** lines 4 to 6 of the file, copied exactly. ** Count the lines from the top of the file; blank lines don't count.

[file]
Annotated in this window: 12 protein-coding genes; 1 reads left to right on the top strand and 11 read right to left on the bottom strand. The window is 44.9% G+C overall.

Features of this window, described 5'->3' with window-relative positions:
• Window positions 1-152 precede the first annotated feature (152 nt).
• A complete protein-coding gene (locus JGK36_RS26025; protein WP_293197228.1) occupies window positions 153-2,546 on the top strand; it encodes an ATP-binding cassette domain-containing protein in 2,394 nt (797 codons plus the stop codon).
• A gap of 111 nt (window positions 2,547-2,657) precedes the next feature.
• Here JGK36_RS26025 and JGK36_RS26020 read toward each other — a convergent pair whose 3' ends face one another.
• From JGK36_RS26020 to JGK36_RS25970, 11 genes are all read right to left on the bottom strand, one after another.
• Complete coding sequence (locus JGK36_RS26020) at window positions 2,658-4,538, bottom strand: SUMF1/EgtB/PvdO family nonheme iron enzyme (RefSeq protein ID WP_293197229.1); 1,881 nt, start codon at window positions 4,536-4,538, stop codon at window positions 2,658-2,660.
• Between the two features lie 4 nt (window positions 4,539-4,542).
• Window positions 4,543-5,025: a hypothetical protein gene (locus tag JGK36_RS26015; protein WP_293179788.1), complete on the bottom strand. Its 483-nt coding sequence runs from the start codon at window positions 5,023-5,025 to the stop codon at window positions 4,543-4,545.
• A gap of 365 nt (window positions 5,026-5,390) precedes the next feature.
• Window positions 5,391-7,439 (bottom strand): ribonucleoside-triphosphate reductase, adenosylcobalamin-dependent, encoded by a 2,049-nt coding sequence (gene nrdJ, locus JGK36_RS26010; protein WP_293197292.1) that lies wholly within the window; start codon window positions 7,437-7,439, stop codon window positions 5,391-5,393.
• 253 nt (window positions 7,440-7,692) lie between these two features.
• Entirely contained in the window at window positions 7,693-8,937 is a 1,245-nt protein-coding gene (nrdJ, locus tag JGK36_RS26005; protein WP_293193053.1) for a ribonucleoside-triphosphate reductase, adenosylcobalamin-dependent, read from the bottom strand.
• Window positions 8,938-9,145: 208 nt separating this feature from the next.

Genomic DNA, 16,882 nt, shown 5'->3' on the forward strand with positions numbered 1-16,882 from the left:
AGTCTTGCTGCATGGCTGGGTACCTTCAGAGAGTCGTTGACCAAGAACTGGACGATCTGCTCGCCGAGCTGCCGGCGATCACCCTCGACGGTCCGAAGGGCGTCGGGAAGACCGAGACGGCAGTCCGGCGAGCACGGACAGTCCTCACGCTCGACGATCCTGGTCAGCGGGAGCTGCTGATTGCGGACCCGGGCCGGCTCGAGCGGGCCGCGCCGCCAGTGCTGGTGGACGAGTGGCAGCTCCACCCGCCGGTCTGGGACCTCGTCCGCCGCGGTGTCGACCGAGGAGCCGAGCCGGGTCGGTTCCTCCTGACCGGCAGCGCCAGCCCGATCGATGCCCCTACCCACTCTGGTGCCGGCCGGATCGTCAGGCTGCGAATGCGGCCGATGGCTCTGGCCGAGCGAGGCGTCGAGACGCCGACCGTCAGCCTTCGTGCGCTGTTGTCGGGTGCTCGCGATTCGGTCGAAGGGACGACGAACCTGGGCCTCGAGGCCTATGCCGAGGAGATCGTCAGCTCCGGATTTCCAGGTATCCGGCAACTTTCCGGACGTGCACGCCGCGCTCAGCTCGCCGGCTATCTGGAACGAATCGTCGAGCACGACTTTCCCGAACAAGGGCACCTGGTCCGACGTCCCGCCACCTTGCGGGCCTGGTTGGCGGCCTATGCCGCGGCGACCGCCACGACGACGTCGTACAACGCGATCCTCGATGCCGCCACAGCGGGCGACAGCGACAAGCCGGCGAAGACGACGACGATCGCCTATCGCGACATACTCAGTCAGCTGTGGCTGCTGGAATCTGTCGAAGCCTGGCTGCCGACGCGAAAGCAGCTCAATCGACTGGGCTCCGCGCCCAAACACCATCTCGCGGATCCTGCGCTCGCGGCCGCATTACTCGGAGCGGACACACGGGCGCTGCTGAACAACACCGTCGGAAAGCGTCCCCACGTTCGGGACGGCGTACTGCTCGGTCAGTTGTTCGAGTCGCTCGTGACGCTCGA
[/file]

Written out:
• A complete protein-coding gene (locus JGK36_RS26025; protein WP_293197228.1) occupies window positions 153-2,546 on the top strand; it encodes an ATP-binding cassette domain-containing protein in 2,394 nt (797 codons plus the stop codon).
• A gap of 111 nt (window positions 2,547-2,657) precedes the next feature.
• Here JGK36_RS26025 and JGK36_RS26020 read toward each other — a convergent pair whose 3' ends face one another.